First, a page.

Government authorities in Russia’s Saratov region claim they have held “the biggest blockchain-powered elections in history” – as some 15,000 citizens cast their votes in the area’s youth parliamentary elections.
The elections were held in conjunction with Russian cybersecurity company Kaspersky Labs, the developer of Polys, an online voting platform powered by blockchain technology. The company claims its platform provides “secure, anonymous and scalable online voting,” with tamper-proof results and encryption that secures voter anonymity. The platform makes use of Ethereum smart contract technology.
The Saratov vote, reports CNews, was conducted in more than 45 Saratov-region constituencies, and involved operating 110 polling booths fitted with digital hardware citizens registered their votes on – as well as allowing citizens to cast their votes via their own mobile phones. With a voter turnout of 36%, the entire process took seven hours from start to finish, including the time required to count votes and process the results.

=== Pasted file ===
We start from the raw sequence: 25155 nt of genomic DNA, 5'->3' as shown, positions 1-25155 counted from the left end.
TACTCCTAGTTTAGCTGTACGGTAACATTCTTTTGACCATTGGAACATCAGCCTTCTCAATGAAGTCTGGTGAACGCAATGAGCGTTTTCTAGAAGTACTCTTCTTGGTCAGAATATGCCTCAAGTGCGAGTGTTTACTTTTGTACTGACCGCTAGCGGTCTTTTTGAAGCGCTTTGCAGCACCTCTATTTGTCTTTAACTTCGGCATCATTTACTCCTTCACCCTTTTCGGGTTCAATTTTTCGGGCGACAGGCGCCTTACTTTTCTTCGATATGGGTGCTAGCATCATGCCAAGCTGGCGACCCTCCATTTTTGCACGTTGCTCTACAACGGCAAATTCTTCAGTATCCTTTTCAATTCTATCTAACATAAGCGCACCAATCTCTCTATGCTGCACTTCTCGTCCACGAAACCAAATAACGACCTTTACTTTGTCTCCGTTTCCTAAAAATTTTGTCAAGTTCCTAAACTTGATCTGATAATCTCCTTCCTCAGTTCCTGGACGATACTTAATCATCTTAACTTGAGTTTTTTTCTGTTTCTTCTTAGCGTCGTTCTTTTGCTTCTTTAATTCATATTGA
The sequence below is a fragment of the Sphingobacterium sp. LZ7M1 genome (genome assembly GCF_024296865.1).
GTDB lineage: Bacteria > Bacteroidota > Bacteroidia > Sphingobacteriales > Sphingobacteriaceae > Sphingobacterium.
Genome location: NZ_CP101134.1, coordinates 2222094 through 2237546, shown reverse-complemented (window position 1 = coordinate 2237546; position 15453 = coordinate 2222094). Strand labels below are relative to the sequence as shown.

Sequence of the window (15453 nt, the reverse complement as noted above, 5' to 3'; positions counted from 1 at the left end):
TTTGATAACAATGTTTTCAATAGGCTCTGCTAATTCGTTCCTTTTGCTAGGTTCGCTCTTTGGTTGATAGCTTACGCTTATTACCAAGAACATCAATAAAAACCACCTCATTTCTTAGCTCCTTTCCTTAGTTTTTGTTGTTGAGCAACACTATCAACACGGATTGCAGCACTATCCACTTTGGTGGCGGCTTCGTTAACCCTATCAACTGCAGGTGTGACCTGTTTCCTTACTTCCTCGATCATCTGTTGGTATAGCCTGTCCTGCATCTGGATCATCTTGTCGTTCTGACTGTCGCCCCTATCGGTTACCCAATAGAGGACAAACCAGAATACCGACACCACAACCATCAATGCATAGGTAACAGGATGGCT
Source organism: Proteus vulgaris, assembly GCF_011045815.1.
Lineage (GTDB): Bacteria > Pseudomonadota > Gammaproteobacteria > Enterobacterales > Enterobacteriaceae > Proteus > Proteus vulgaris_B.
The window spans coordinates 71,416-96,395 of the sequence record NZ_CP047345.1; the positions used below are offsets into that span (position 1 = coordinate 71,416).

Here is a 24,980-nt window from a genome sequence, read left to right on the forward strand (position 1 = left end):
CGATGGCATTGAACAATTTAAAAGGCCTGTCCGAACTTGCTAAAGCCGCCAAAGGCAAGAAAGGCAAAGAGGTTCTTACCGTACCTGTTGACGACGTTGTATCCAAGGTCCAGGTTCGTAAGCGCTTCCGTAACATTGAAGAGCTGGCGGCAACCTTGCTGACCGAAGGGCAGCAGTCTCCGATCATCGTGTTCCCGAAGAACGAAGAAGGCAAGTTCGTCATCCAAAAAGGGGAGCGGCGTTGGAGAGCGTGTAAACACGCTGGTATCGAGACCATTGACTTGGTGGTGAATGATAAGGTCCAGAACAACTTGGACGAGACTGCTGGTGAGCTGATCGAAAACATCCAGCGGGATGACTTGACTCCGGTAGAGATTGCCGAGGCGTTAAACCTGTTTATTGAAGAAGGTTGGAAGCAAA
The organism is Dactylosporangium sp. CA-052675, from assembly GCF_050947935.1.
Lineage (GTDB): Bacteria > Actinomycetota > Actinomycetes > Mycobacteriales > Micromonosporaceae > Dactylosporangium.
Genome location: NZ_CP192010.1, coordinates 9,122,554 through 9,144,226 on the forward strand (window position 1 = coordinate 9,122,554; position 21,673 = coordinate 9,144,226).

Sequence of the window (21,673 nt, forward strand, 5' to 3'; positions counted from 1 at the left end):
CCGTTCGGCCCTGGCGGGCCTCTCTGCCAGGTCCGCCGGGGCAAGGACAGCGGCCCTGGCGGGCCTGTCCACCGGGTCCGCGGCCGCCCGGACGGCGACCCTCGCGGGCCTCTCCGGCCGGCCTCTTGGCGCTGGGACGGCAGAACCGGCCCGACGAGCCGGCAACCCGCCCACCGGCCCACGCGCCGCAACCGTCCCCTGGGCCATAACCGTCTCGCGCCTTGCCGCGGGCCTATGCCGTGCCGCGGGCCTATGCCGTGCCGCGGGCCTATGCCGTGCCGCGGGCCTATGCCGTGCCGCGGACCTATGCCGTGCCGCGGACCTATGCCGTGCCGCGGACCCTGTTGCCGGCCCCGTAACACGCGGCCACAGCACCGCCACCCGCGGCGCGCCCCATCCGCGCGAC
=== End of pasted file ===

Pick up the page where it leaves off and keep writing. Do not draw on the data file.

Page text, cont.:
CNews quotes Victoria Belikova, the chairman of Saratov’s youth elections commission, as saying that voters were also asked whether they would like to use blockchain-powered voting systems in the future, rather than use conventional paper ballots, with 83% of participants answering “yes.”
Per Vice, Kaspersky has previously claimed it has spoken to a number of “politicians and political organizations in Europe” about possibly using the Polys platform. The company also claims many European and Asian nations are “technologically and mentally ready” for internet-powered voting reform.
However, the company has stated it will not look to “push [Polys] in the United States.” Vice quoted a company official as stating, “I am a realist and I don’t want to pour salt into an open wound” – likely a reference to ongoing allegations of Russian interference in the 2016 United States presidential election.
A number of Russian government bodies are known to been keen on exploring the idea of using blockchain technology solutions in the democratic process, with a number of companies and local authorities currently exploring their options. The topic of using blockchain-powered voting technology was discussed at a meeting held by the country’s Central Election Commission in October this year. South Korean reformers are also known to be keen on blockchain implementation as part of the democratic process.
However, some experts claim that blockchains won’t fix voting security – and could make it worse.